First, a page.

How Jimi Hendrix's interest in Roger Daltrey's wife altered rock history

Publish Date
Thursday, 29 July 2021, 10:59AM
Getty Images

Getty Images

Roger Daltrey missed a number of sessions for The Who's third album, The Who Sell Out, to keep an eye on his girlfriend — now wife — whom he feared was being seduced by Jimi Hendrix.

The Who's Pete Townshend outed his longtime partner's crisis of confidence in a recent conversation with Classic Rock magazine.

Townshend conceded that he'd never spoken to Daltrey about what happened, but he added that Daltrey's absences were the reason he handled vocals on so many tracks on The Who Sell Out, including "Odorono," "Our Love Was," "Sunrise" and "Can't Reach You."

“Jimi Hendrix was using the studio on the days that we weren’t in there,” Townshend recalled. “And at that time Roger’s girlfriend, Heather [Taylor], who became his wife, had been seeing Jimi. I don’t know whether or not this is turning into sort of silly gossip, but I think [Daltrey] wasn’t around as much as he would normally be. He used to enjoy being in the studio, and suddenly he was gone… I was finishing the songs as I was finishing the vocals, imagining that Roger would come in and replace mine. But he just wasn’t there. I think it had something to do with him being concerned about Jimi Hendrix stealing his girlfriend. I think Heather is the redhead he [Hendrix] wrote 'Foxey Lady' about, so I think there was some intrigue going on there.”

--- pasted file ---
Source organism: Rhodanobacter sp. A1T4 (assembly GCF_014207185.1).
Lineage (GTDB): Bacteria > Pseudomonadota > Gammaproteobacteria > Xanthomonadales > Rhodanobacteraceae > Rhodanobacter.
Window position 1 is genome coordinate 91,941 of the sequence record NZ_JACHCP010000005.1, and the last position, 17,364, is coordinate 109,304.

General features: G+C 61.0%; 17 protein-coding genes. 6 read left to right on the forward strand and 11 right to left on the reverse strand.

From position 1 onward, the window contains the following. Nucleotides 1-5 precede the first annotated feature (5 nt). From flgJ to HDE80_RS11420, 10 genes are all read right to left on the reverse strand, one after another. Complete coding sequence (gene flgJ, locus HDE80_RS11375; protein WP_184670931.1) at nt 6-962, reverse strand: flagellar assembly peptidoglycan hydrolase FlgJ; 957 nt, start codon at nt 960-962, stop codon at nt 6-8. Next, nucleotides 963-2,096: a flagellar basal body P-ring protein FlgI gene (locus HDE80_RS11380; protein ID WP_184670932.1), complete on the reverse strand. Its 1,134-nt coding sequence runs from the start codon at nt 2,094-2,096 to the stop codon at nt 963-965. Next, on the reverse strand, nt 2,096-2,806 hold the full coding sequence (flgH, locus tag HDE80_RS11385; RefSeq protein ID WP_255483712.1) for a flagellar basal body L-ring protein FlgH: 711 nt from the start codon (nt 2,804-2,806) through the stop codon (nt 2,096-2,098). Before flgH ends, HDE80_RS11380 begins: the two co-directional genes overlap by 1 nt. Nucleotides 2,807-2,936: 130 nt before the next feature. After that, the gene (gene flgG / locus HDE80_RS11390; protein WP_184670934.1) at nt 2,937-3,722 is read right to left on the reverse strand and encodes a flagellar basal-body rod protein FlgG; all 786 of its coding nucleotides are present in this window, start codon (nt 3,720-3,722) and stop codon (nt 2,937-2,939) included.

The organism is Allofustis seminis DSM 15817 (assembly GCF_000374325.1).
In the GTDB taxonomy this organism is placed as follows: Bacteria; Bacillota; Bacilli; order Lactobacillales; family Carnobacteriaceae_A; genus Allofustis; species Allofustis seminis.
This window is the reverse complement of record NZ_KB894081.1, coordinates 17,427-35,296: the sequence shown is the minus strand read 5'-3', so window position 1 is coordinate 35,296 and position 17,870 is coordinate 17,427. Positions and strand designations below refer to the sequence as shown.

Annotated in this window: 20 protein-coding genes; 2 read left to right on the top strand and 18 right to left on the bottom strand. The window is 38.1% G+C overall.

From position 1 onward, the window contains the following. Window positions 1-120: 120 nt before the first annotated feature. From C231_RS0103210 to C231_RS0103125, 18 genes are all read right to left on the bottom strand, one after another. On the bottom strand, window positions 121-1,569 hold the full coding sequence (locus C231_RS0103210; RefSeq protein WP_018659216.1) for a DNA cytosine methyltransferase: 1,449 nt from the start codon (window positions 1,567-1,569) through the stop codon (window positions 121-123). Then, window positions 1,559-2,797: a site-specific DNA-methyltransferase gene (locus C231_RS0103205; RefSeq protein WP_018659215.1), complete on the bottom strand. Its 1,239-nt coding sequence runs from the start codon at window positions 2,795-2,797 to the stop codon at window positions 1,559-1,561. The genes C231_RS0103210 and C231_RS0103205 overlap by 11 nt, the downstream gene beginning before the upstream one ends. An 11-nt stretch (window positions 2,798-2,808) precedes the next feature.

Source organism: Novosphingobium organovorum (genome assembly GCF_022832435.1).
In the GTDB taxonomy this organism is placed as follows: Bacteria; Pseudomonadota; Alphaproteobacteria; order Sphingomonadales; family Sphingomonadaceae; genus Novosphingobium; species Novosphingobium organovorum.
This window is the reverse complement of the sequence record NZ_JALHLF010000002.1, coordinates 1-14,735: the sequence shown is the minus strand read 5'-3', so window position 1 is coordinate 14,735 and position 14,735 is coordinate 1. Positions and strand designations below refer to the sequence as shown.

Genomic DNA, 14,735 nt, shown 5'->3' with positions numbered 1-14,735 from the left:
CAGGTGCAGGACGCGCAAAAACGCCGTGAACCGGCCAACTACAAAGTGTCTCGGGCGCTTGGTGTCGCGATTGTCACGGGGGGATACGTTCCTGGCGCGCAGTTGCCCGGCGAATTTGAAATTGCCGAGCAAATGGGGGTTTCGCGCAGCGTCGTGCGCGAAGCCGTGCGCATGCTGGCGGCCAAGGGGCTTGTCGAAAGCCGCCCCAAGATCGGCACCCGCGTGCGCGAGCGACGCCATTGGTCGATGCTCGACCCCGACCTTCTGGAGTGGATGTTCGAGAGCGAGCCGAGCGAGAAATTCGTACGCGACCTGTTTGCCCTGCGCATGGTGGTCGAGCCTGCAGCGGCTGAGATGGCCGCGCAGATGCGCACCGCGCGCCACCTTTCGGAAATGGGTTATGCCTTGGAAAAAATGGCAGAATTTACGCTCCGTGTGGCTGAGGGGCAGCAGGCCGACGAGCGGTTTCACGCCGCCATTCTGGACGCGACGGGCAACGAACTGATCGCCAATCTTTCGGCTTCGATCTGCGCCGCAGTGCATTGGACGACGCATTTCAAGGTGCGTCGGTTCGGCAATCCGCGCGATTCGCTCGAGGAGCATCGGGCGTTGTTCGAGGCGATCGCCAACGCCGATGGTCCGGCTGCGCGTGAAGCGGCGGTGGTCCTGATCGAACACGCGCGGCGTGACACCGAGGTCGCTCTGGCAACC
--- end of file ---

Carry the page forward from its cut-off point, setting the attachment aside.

If Townshend is correct, then Daltrey's vigilance paid off. He and Taylor celebrated their 50th wedding anniversary on July 19. They have three children together.

The Who revealed a gargantuan 112-track deluxe edition package of The Who Sell Out this past April.

While Daltrey had planned to tour the U.S. this summer with The Who's live band, but he called off those plans due to pandemic-related travel restrictions which make it unfeasible to get an entire U.K. band and crew into the States.

The Who have maintained that they plan to tour again when the pandemic situation allows.

This article was first published on and is republished here with permission

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